Of course, wireframes are rarely used anymore, but the principles and thinking behind them I still use today.
When user research projects came down the pipeline, Jon found opportunities for me to participate. I learned how to conduct usability studies and interviews by shadowing senior UX designers on those projects.
I grew my skills at G2 and moved onto Happy Cog as a senior UX designer. I wouldn’t have earned a position with Happy Cog without Jon’s dedication to my development and career growth.
I reported to Kevin at Happy Cog where we worked closely together for two years. Although I learned a wealth from working with Jon and the G2 UX team, I had even more to learn from working with Kevin.
Shortly before I was hired, Happy Cog conducted a client kickoff meeting via phone. It didn’t go so well. Keeping the client team engaged was challenging, and the meeting itself felt unproductive and frustrating. The kickoff meeting format needed to change, but no one knew how to make it better. So Kevin took it upon himself to improve Happy Cog’s meetings. By the time I joined the team, Kevin had read several books on the subject, found a mentor, and established collaborative meeting formats that Happy Cog still uses today.
Kevin left Happy Cog in 2012 and started his own consultancy, Seven Heads Design. A recent client of Kevin’s told me “He runs the best meetings!” When’s the last time you heard someone get excited about meetings?
Kevin taught me how to facilitate meetings that are effective and fun. I went from being a shy and lackluster facilitator to leading meetings that actually accomplish things. I learned to run brainstorming workshops that generate great ideas. I can reach consensus with a large, diverse team (well, most of the time). I’ve since used these facilitation skills to conduct conference workshops and teach UX courses. I also used these skills to introduce a formal UX practice at AWeber, earning buy-in for UX from the leadership down.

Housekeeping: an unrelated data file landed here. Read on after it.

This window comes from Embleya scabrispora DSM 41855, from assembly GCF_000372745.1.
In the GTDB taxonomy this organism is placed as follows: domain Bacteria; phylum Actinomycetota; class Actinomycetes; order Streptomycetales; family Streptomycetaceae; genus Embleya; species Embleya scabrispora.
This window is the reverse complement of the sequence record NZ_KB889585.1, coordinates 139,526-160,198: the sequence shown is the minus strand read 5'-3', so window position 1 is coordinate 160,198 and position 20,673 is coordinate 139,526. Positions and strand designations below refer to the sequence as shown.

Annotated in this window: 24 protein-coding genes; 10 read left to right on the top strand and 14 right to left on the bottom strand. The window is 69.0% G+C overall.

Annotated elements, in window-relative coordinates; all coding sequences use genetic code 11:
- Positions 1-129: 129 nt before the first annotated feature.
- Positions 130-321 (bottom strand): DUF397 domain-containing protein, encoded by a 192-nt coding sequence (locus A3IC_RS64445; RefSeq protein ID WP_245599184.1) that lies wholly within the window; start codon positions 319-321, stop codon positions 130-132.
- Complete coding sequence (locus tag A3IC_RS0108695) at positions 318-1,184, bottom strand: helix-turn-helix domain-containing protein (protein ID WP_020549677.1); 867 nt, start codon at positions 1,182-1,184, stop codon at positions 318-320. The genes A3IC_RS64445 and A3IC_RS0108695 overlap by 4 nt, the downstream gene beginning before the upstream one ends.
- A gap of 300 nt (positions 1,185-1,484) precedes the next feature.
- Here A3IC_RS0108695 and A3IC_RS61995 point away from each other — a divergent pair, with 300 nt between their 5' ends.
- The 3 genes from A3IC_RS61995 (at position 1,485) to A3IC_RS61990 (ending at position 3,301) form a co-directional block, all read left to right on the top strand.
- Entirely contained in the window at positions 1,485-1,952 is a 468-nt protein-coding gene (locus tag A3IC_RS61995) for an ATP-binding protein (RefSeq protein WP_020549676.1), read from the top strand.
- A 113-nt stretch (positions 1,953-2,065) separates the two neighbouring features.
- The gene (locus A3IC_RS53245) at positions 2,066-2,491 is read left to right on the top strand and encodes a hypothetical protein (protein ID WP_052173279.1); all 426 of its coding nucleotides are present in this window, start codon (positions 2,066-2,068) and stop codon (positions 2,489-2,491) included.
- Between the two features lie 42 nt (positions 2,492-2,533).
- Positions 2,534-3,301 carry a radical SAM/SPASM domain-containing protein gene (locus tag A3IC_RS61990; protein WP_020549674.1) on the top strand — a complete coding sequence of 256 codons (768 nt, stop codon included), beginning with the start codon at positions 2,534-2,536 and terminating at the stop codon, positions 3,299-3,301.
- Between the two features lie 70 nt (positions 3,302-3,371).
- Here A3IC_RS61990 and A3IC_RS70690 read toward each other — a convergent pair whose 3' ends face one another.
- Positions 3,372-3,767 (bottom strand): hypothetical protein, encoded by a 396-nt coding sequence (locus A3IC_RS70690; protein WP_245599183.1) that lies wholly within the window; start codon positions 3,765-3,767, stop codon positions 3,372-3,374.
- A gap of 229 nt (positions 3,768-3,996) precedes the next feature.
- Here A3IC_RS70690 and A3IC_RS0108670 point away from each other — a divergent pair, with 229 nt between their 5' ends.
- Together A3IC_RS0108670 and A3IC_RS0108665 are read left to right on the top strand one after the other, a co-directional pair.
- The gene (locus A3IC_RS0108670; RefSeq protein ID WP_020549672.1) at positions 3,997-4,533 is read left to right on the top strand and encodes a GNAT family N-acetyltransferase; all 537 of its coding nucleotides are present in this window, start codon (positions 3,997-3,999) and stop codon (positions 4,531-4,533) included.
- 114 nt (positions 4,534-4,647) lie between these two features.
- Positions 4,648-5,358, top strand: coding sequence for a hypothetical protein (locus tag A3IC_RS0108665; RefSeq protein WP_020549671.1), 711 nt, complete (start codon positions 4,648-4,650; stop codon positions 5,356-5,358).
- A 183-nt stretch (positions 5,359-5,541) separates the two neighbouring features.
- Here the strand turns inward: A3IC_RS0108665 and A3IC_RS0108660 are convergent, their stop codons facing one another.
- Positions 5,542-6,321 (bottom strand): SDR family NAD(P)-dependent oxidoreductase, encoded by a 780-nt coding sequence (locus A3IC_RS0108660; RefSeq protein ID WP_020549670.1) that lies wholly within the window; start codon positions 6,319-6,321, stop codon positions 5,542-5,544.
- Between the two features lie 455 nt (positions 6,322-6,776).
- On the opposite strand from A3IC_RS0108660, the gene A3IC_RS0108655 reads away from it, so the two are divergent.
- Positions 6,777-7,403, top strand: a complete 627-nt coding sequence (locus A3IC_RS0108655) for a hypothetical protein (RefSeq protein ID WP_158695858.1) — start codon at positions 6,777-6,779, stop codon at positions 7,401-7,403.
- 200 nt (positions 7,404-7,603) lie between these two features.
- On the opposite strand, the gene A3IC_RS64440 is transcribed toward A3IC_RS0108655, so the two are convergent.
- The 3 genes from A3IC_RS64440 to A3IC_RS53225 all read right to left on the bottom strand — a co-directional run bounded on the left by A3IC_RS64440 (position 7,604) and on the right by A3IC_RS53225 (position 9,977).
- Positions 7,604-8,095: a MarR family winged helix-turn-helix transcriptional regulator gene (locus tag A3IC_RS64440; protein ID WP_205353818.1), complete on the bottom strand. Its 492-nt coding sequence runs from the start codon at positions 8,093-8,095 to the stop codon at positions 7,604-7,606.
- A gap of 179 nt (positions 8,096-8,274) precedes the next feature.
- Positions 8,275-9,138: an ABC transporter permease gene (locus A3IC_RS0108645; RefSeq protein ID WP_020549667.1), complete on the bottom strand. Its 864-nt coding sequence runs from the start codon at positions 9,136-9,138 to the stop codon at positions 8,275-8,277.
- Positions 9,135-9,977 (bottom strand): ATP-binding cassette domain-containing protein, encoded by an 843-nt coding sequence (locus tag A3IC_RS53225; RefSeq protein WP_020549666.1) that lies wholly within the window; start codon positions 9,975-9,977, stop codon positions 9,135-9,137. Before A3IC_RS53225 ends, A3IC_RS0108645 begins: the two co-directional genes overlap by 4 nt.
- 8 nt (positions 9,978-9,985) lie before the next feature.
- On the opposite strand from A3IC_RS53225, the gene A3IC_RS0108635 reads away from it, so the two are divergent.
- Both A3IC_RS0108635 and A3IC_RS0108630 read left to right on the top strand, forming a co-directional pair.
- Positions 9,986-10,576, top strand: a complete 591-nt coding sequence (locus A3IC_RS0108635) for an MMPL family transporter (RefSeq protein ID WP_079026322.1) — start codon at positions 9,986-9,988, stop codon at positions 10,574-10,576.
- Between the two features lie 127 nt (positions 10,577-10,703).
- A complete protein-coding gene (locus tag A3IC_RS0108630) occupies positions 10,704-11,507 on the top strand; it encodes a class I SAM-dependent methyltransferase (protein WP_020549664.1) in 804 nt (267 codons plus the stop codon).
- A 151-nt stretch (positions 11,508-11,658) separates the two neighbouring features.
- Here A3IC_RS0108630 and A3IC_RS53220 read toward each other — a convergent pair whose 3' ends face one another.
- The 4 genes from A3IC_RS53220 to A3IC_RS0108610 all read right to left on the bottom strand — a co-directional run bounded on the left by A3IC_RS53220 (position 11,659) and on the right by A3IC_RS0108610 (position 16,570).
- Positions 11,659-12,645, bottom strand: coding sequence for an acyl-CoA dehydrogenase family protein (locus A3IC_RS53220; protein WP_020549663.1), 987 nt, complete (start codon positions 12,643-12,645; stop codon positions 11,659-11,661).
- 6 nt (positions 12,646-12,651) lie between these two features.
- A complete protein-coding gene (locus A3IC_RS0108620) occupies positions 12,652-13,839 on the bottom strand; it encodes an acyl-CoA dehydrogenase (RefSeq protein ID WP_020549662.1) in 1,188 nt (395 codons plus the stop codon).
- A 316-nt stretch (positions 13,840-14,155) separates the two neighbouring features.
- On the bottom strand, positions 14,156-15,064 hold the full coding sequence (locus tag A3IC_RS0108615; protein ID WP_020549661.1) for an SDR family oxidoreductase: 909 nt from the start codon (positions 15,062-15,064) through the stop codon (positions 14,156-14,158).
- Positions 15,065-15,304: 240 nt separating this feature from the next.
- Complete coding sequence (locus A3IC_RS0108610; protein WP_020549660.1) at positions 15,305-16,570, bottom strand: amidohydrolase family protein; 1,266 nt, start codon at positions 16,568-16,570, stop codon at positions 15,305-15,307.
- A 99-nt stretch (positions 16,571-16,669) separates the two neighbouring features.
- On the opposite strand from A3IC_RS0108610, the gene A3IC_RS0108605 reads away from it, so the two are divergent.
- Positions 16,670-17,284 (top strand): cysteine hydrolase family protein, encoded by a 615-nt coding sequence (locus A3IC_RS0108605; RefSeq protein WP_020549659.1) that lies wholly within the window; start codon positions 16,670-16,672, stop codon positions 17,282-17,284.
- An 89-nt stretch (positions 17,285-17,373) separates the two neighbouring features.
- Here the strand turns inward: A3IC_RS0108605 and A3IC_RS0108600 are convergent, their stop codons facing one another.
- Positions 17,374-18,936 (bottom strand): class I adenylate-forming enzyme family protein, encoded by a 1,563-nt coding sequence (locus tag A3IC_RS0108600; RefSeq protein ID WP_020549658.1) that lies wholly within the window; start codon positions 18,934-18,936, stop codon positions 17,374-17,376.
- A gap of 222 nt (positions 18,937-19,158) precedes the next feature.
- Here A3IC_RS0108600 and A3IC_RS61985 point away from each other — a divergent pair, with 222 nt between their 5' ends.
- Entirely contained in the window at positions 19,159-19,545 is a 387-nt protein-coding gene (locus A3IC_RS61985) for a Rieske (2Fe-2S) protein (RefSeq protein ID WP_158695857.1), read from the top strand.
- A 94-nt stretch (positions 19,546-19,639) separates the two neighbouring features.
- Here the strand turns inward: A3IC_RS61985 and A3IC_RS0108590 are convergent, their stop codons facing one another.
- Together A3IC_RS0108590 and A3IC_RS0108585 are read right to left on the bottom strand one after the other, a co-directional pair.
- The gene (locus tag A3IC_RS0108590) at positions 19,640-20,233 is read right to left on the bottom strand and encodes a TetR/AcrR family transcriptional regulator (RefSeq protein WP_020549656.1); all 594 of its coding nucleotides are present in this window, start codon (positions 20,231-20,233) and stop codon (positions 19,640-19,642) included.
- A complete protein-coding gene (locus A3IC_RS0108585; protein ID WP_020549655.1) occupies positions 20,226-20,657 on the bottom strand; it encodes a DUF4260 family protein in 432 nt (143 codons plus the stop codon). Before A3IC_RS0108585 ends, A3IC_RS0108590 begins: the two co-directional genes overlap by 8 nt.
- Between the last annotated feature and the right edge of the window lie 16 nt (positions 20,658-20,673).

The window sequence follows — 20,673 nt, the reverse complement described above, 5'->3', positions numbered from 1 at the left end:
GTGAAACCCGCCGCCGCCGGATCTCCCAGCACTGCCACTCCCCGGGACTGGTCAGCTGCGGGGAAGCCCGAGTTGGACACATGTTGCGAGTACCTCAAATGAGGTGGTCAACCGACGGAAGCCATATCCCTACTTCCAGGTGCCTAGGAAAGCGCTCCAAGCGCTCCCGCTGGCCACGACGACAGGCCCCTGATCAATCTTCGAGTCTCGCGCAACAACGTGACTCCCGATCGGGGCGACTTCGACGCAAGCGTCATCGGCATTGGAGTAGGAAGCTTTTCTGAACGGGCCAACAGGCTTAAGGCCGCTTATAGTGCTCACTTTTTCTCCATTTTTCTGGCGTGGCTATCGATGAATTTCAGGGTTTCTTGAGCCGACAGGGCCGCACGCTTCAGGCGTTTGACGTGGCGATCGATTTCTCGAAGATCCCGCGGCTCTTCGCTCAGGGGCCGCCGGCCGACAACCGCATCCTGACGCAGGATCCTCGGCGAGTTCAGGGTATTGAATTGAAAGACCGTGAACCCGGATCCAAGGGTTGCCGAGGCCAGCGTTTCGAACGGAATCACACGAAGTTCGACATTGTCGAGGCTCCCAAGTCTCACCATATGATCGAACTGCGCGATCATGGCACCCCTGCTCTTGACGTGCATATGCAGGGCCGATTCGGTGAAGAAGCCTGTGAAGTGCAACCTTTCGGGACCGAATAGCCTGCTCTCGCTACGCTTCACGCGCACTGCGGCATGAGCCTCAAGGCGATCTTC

Kevin’s now writing a book, Meeting Design, which you should read the minute it’s published.
Who are YOU Going to Mentor?
If you’re an established designer or developer, chances are that someone like Aliza, Jon, or Kevin took the time to nurture your growth. That’s awesome, and now, it’s your turn. Who are you going to mentor?
Who can you take under your wing? Is it someone at your organization who’s green and struggling? Is there someone trying to break into the field who wants to take you to lunch? Even if it’s only once a year, consider having a conversation with someone who’s eager to soak up your expertise.
(If you’re already a mentor, high fives. Keep doing it.)
Need a Mentor? Don’t be Shy. Ask Someone.
If you’re new to the field, find someone you can learn from. This could be someone you work with or someone you’ve read about or heard of. Ask a mutual connection to introduce you via email. Buy this person coffee or lunch in exchange for their expertise. Ask questions like “What’s the first piece of advice that comes to mind for someone in my position?” or “What does success look like for a junior UX designer in your organization?”
Like I’ve said before, this is a hard field to break into. Building relationships is key. Whether you’re a mentor or a mentee, I hope you engage in a mentoring relationship. We have a lot to learn from each other, and mentorship sure as Hell worked for me.